Edited by Emilios Christodoulidis, Ruth Dukes and Marco Goldoni
Chapter 17: Critical copyright law and the politics of “IP”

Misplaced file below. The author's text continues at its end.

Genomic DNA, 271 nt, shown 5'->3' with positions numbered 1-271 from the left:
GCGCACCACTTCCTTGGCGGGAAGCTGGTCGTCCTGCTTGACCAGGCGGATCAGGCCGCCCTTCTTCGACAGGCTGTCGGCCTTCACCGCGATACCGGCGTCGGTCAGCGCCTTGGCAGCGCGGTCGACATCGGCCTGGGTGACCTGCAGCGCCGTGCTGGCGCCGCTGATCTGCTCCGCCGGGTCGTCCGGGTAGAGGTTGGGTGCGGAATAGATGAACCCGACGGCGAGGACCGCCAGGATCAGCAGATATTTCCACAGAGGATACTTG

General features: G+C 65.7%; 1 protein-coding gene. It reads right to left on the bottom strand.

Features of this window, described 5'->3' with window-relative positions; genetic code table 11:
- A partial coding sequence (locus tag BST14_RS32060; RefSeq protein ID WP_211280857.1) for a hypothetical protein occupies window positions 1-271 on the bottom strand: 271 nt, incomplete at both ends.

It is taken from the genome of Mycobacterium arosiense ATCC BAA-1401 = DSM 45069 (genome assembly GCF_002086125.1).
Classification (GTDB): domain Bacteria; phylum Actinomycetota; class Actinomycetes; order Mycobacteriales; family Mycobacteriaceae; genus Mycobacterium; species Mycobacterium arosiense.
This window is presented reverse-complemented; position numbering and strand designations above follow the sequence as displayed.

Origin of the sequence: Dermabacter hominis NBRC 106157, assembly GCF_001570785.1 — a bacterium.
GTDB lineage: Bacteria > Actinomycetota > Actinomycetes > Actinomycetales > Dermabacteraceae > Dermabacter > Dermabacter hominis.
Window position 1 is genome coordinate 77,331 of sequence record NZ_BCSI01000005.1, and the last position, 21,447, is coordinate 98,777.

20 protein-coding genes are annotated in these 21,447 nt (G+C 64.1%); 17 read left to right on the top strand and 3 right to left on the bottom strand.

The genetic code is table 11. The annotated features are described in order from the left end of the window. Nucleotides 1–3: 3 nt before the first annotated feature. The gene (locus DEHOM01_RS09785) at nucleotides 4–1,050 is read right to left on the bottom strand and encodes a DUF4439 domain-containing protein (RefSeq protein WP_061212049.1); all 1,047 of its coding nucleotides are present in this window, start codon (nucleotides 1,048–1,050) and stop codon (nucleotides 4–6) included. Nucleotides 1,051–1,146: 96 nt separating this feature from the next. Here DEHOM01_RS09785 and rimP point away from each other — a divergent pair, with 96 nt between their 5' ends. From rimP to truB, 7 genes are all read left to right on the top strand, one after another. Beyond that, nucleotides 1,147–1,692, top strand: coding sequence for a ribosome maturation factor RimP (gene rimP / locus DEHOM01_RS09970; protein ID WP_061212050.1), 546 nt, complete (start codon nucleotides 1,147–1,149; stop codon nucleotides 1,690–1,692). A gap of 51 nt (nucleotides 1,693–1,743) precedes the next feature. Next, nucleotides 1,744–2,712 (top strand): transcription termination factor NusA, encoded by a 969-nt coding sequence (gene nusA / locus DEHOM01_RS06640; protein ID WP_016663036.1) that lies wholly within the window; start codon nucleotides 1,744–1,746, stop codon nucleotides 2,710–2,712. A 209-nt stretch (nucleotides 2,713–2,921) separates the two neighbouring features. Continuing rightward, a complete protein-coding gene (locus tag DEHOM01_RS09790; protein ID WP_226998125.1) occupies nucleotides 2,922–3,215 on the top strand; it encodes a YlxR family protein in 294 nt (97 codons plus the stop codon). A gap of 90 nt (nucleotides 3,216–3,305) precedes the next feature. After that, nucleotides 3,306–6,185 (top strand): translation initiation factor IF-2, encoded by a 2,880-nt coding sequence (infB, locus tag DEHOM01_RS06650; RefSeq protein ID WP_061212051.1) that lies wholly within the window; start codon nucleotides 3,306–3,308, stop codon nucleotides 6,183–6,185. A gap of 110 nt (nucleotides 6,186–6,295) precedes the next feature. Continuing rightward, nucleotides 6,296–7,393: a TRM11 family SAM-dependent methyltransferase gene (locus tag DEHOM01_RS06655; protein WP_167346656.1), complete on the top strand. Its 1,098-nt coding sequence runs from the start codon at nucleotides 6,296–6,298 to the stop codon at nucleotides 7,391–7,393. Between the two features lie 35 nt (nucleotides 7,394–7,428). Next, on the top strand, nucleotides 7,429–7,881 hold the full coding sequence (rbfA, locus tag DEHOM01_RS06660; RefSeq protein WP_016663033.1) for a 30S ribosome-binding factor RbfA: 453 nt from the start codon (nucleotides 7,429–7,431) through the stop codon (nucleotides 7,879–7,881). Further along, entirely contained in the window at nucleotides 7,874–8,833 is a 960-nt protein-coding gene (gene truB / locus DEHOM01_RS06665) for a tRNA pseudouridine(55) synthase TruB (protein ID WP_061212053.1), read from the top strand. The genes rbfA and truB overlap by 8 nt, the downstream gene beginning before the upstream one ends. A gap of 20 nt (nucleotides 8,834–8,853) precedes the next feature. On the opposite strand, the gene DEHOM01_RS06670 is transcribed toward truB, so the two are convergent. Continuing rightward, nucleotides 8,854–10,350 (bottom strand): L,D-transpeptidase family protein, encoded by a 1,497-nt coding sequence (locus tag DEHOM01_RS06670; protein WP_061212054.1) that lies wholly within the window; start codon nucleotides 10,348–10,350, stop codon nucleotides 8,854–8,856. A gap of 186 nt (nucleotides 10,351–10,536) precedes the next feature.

Since its explosion late in the twentieth century, the field of intellectual property scholarship has been a vibrant site for critical legal theorizing. Indeed, it is arguable that US-based intellectual property scholarship effectively generated a resurgence or ‘second wave’ of critical legal studies. Exploring critical engagement with the very idea of ‘intellectual property’ and its conceptual counterpart, the ‘public domain’, this chapter suggests that a vast swathe of copyright scholarship that has bloomed over the past few decades, as copyright has expanded in its reach and relevance, builds implicitly or explicitly on insights gleaned from legal realism, critical legal studies, and their intellectual progeny – critical feminism and critical race theory. Moreover, it is argued, these critical approaches to copyright law offer the most challenging and promising route by which to understand, dissect and reshape modern intellectual property structures (and so to resist their seemingly irrepressible growth).
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